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Sex-specific strategies of nutrient resorption associated with leaf economics in Populus euphratica

Citation

Yu, Lei (2022), Sex-specific strategies of nutrient resorption associated with leaf economics in Populus euphratica, Dryad, Dataset, https://doi.org/10.5061/dryad.t1g1jwt4x

Abstract

There are differences between sexes in physiological and functional traits and possibly in nutrient resorption, particularly in nutrient-poor environments. However, little is known about the extent of nutrient resorption from fine stems and fine roots, and how nutrient resorption is related to leaf economics in the males and females of dioecious trees.

We investigated nutrient resorption of different organs and explored whether nutrient resorption is associated with nutrient conservation traits of leaves (e.g. leaf thickness, leaf mass per area, LMA) in Populus euphratica females and males in four natural forests along the Tarim River, China.

Both female and male leaves had the highest N resorption efficiency (NRE), then stems and roots last. We found sexual dimorphism in leaf nutrient resorption at Shaya, Luntai, and Yuli forest sites, where P. euphratica males had higher leaf NRE than females, whereas females had a higher leaf P resorption efficiency (PRE). Moreover, the different nutrient resorption strategies were related to leaf economics. P. euphratica males possess a conservation strategy with a higher leaf thickness, LMA, and leaf vein density, which positively correlated with leaf NRE, while females with higher leaf PRE resorbed disproportionately more P for the reproductive investment.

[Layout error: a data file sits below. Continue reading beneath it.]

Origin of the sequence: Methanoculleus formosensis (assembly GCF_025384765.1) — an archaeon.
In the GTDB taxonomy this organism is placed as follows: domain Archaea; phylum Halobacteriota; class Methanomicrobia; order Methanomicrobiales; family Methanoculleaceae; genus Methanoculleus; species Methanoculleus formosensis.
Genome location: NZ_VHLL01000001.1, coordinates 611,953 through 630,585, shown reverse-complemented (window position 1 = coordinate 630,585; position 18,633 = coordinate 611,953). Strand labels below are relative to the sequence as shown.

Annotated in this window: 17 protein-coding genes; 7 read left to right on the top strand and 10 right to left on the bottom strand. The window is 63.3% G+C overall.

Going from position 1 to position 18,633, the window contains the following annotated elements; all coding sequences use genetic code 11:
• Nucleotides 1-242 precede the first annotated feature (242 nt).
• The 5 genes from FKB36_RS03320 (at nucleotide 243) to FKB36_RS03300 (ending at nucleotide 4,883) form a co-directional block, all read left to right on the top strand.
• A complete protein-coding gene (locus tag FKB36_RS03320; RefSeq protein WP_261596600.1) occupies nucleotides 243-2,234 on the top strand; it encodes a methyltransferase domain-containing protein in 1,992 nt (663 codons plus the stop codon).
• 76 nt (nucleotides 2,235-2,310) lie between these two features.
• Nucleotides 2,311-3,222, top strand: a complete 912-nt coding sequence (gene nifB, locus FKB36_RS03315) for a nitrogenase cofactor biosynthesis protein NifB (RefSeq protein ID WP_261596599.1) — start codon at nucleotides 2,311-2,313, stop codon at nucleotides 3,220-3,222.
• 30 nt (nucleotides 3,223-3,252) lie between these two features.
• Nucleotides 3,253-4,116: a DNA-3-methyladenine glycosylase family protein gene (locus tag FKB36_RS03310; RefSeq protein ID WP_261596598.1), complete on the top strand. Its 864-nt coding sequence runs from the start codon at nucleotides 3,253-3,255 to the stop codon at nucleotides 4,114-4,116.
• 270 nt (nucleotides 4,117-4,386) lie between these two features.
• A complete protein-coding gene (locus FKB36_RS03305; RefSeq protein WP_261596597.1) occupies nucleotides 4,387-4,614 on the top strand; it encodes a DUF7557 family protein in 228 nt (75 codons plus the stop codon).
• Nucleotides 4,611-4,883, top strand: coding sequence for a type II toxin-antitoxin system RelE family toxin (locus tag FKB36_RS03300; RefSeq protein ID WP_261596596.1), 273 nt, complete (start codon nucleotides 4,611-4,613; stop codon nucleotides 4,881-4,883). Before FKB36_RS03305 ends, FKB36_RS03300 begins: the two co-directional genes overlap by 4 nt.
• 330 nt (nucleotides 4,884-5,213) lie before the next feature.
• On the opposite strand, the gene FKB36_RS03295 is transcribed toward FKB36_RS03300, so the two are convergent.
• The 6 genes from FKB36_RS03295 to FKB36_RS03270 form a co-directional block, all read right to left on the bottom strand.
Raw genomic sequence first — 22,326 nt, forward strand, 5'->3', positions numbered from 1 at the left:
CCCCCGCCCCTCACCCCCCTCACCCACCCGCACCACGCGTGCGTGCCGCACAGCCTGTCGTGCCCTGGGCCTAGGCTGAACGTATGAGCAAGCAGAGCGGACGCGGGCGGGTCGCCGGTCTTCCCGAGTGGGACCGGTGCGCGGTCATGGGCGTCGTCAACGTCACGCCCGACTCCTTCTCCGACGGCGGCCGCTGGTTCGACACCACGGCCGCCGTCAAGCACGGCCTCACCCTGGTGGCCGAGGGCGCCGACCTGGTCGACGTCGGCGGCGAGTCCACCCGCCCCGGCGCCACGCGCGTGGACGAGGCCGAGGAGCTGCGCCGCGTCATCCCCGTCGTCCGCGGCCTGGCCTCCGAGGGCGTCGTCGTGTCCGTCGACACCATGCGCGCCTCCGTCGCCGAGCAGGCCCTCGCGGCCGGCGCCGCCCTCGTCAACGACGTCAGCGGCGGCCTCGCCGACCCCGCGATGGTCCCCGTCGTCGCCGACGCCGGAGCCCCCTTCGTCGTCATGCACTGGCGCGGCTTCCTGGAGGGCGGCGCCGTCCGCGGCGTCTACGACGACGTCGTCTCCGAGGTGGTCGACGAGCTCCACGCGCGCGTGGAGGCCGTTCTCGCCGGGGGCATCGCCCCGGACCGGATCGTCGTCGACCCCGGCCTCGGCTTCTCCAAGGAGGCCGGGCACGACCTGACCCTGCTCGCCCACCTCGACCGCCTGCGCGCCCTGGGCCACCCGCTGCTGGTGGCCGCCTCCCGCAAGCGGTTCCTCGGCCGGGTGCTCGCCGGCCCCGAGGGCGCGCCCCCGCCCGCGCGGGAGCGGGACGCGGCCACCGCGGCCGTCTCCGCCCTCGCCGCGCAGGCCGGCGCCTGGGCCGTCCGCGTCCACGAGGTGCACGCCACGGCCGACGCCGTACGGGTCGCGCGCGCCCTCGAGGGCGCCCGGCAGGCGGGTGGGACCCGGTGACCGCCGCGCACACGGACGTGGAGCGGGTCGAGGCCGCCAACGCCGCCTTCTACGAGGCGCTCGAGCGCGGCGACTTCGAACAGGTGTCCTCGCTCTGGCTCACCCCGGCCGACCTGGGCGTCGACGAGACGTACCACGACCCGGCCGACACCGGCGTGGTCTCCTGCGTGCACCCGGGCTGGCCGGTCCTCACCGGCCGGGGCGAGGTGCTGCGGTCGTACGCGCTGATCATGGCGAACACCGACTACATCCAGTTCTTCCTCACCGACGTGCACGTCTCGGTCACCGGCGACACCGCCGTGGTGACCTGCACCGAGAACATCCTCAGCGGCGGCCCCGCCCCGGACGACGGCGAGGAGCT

P. euphratica males possess a conservation strategy with higher leaf NRE, while females have higher leaf PRE for reproductive investment. Due to sexual spatial segregation across environmental gradients, dioecious plants are especially vulnerable to future climate change. The differences in nutrient uptake and utilization strategies between females and males may result in a situation where one sex is more prone to future climate change than the other one. Such sex-specific nutrient resorption strategies are associated with leaf economics. The present study deepens our understanding of the plant nutrient balance and adaptation strategies under climate change.

Funding

Natural Science Foundation of China, Award: U1803231, 32001287